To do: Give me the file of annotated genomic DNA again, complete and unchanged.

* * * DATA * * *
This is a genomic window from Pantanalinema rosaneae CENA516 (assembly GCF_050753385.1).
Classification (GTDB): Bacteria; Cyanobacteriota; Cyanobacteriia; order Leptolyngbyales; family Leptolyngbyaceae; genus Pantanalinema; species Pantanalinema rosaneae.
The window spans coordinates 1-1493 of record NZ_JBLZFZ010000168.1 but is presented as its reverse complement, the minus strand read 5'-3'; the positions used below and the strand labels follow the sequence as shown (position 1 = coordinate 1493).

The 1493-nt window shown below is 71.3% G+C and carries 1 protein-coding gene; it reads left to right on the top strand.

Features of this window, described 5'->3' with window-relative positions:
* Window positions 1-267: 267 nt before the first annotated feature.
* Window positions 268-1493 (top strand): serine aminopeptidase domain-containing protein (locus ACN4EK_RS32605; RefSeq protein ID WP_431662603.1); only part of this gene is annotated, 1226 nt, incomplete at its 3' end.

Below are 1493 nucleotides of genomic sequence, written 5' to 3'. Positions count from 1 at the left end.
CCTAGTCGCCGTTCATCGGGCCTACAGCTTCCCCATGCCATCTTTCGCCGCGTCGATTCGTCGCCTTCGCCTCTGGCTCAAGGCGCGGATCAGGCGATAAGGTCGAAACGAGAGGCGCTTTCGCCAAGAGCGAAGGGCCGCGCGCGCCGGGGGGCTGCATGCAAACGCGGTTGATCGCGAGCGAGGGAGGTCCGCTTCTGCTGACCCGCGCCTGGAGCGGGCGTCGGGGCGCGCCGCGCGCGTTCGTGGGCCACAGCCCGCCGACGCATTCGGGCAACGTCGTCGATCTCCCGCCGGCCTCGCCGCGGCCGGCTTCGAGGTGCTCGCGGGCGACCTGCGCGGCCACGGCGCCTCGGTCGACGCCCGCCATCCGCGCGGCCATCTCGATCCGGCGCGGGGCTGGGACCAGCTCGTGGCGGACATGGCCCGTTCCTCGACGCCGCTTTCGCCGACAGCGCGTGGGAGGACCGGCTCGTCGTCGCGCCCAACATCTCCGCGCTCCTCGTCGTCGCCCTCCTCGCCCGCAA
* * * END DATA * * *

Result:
This is a genomic window from Pantanalinema rosaneae CENA516 (assembly GCF_050753385.1).
Classification (GTDB): Bacteria; Cyanobacteriota; Cyanobacteriia; order Leptolyngbyales; family Leptolyngbyaceae; genus Pantanalinema; species Pantanalinema rosaneae.
The window spans coordinates 1-1493 of record NZ_JBLZFZ010000168.1 but is presented as its reverse complement, the minus strand read 5'-3'; the positions used below and the strand labels follow the sequence as shown (position 1 = coordinate 1493).

The 1493-nt window shown below is 71.3% G+C and carries 1 protein-coding gene; it reads left to right on the top strand.

Features of this window, described 5'->3' with window-relative positions:
* Window positions 1-267: 267 nt before the first annotated feature.
* Window positions 268-1493 (top strand): serine aminopeptidase domain-containing protein (locus ACN4EK_RS32605; RefSeq protein ID WP_431662603.1); only part of this gene is annotated, 1226 nt, incomplete at its 3' end.

Below are 1493 nucleotides of genomic sequence, written 5' to 3'. Positions count from 1 at the left end.
CCTAGTCGCCGTTCATCGGGCCTACAGCTTCCCCATGCCATCTTTCGCCGCGTCGATTCGTCGCCTTCGCCTCTGGCTCAAGGCGCGGATCAGGCGATAAGGTCGAAACGAGAGGCGCTTTCGCCAAGAGCGAAGGGCCGCGCGCGCCGGGGGGCTGCATGCAAACGCGGTTGATCGCGAGCGAGGGAGGTCCGCTTCTGCTGACCCGCGCCTGGAGCGGGCGTCGGGGCGCGCCGCGCGCGTTCGTGGGCCACAGCCCGCCGACGCATTCGGGCAACGTCGTCGATCTCCCGCCGGCCTCGCCGCGGCCGGCTTCGAGGTGCTCGCGGGCGACCTGCGCGGCCACGGCGCCTCGGTCGACGCCCGCCATCCGCGCGGCCATCTCGATCCGGCGCGGGGCTGGGACCAGCTCGTGGCGGACATGGCCCGTTCCTCGACGCCGCTTTCGCCGACAGCGCGTGGGAGGACCGGCTCGTCGTCGCGCCCAACATCTCCGCGCTCCTCGTCGTCGCCCTCCTCGCCCGCAA